What if the content author wants something other than a main image, like a flash or a video? What if they need to insert something between the image and the body? And after the body, they might need set of “spots” to point to other content?

So we might resort to having different sublayouts with variations on the content. This can lead to an unmanageable mess, creating confusion as to which sublayout does what. It also leads to redundant code, which makes ongoing maintenance and modification to the site much more challenging.

Another solution would be to put fields in the template to suppress content, or add content, or modify the presentation of content. Or we might create templates for child items that, when present, are bubbled up into the page. This puts management of presentation into the data. Sitecore is so well architected to give us excellent separation of content and presentation, so why fight that and force content to manage presentation?

I much prefer solutions that have very “light” layouts and sublayouts, with lots of renderings bound to placeholders. For the simple example, I would have a separate rendering each for title, main image, and body text, which I would bind to a placeholder in the sublayout for the core content area. Standard values in the item’s template would bind them by default, but the content owner would have the freedom to change the presentation as required. We can use features like thumbnails, rendering parameters, placeholder settings and compatible renderings both to assist them in the layout process, and to enforce brand or visual design requirements.

Most of my layouts and sublayouts are little more than div’s and placeholders. They exist to manage the geometry of the page or of regions of the page, not to present the actual content. Renderings bound to placeholders actually emit the content. Rendering parameter templates allow the editor to influence the source and behavior of the content in the page. Now, control over presentation and layout are managed in the presentation layer, and content is managed in the content layer. The design of the IA can break the content down into more manageable chunks, promoting reusability and avoiding redundancy.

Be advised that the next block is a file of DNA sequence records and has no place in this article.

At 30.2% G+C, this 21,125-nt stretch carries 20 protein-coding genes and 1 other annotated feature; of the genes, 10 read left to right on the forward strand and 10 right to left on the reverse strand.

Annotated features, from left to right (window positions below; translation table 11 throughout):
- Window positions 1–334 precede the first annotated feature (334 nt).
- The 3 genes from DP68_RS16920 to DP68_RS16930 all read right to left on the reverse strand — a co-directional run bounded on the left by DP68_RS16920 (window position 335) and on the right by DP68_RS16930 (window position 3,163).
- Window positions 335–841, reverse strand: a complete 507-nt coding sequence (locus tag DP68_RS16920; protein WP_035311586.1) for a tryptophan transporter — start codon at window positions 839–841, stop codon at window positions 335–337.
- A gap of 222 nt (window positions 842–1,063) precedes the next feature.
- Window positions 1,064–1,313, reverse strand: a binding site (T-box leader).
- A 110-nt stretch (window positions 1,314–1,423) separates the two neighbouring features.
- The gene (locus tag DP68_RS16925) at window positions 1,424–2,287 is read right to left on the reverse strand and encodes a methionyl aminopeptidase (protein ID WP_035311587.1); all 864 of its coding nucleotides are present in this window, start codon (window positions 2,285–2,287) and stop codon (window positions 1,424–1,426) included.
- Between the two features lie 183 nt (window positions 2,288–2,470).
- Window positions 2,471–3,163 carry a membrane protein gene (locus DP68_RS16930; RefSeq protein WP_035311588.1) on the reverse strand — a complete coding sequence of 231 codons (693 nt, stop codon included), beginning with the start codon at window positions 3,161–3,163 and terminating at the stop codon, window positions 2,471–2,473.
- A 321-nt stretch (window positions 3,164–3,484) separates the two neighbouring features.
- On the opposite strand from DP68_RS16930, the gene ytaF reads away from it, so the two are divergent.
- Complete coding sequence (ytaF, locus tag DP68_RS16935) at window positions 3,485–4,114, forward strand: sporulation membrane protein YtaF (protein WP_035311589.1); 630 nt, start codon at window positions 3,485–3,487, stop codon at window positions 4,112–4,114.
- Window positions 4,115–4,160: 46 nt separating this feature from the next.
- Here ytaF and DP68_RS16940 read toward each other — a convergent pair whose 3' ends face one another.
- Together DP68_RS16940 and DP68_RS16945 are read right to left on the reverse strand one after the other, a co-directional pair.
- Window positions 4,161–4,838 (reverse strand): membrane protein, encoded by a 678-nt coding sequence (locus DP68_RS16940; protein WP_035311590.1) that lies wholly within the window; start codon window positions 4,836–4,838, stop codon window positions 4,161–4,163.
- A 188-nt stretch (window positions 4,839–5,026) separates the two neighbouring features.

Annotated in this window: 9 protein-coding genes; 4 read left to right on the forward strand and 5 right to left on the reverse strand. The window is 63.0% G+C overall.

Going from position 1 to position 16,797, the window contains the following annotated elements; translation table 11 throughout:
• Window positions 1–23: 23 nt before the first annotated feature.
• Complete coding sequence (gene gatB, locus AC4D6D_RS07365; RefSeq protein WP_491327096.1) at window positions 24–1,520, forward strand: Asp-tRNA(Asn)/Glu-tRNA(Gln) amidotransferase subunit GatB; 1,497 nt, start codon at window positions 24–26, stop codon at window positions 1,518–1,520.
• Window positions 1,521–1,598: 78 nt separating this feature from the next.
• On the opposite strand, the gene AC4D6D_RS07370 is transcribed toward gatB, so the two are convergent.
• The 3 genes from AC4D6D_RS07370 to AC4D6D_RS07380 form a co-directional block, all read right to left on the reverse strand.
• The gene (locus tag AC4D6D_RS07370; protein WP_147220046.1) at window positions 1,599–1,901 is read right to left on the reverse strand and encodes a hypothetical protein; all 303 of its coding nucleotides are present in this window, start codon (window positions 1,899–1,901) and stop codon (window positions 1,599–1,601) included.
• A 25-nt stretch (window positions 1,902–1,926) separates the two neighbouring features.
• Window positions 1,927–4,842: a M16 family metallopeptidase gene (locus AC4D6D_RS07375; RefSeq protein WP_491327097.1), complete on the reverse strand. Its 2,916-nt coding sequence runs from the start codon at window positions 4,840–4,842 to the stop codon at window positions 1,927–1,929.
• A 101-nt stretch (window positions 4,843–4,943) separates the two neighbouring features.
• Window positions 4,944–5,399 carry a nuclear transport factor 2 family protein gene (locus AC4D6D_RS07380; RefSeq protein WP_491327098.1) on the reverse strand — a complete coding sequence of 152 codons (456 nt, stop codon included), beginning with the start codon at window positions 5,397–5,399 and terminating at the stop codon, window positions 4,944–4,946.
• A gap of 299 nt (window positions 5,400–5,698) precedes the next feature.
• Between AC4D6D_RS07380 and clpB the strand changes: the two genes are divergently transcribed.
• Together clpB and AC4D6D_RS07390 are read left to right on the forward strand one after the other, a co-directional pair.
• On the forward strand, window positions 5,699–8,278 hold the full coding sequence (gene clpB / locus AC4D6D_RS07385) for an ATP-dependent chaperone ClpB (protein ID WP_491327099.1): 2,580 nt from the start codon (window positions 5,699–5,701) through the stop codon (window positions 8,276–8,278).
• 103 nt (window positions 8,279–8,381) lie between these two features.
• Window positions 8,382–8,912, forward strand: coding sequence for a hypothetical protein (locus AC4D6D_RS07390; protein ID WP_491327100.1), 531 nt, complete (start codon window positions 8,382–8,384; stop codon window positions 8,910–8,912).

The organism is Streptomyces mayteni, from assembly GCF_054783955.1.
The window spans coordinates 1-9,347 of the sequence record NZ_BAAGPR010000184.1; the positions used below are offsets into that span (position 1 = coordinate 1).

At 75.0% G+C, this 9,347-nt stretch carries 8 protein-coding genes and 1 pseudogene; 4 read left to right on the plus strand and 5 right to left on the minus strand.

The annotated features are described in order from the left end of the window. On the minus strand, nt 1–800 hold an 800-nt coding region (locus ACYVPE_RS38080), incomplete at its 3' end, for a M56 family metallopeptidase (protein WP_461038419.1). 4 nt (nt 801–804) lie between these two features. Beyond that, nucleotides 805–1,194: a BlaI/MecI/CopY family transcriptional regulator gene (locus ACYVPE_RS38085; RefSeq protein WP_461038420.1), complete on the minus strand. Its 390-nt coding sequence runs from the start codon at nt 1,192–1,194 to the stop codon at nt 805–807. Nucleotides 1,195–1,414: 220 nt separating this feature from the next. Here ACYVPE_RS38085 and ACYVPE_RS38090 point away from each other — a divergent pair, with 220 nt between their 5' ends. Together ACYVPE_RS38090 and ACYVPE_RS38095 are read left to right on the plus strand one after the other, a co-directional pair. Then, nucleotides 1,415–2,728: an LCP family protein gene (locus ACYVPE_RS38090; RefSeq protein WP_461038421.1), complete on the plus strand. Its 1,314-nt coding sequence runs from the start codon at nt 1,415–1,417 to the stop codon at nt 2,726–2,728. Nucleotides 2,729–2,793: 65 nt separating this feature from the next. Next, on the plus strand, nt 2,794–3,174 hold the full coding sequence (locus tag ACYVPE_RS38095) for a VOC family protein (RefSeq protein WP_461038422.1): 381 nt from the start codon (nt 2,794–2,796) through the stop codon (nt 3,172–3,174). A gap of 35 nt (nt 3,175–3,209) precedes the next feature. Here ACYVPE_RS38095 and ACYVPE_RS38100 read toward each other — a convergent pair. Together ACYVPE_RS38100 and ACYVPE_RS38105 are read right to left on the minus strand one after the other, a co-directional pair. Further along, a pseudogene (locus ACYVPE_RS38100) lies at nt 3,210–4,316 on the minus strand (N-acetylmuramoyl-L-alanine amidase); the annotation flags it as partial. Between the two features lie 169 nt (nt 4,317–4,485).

To be fair, there are times when sublayouts are a better choice than renderings. For example, for forms or other situations where postback is required, I refer to use sublayouts (ascx) controls.. Also, in cases where the parts of the page structure are immutable, it is more efficient to statically bind renderings into sublayouts (by including them in the sublayout markup). This is fine for cases like fixed headers and footers, or when the site design requires an element (like a title) to always be present. There are also rare occasions when I allow a folder of child items to bubble up into a page, but even then, I usually use a placeholder-bound rendering to do the bubbling.

A highly granular architecture, which maintains separation of content from presentation, is hugely empowering to both developers and content editors. It promotes reusability of both code and content, shifts much of the responsibility for page assembly from code to configuration, and empowers editors with more control over the layout of their pages.


Posted by Andy Uzick on Thursday, January 24, 2013 6:52 PM
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Sitecore Solution Custom Configuration

No matter how many times I look at a Sitecore web.config  I inevitably find something I’ve never seen before, or had forgotten about, or never really understood. There’s such an abundance of settings, pipelines, hooks, events --- all kinds of ways to modify and extend the application.

Good solution architecture should follow that same approach. As much as is practical, functional components should expose custom configuration settings, which allow the solution to be tweaked and extended without the need to deploy code. This includes such thing as connection strings, service URLs and communication parameters, pick list options, content locations, task behaviors, UI factors … anything that code or users need to make decisions about how the application should work.
There are four key places where configuration options can be created and managed:
  1. Web.config
  2. Config files in the /App_Config/Include folder
  3. Sitecore content items (typically in a global “MetaData” or “Settings” node)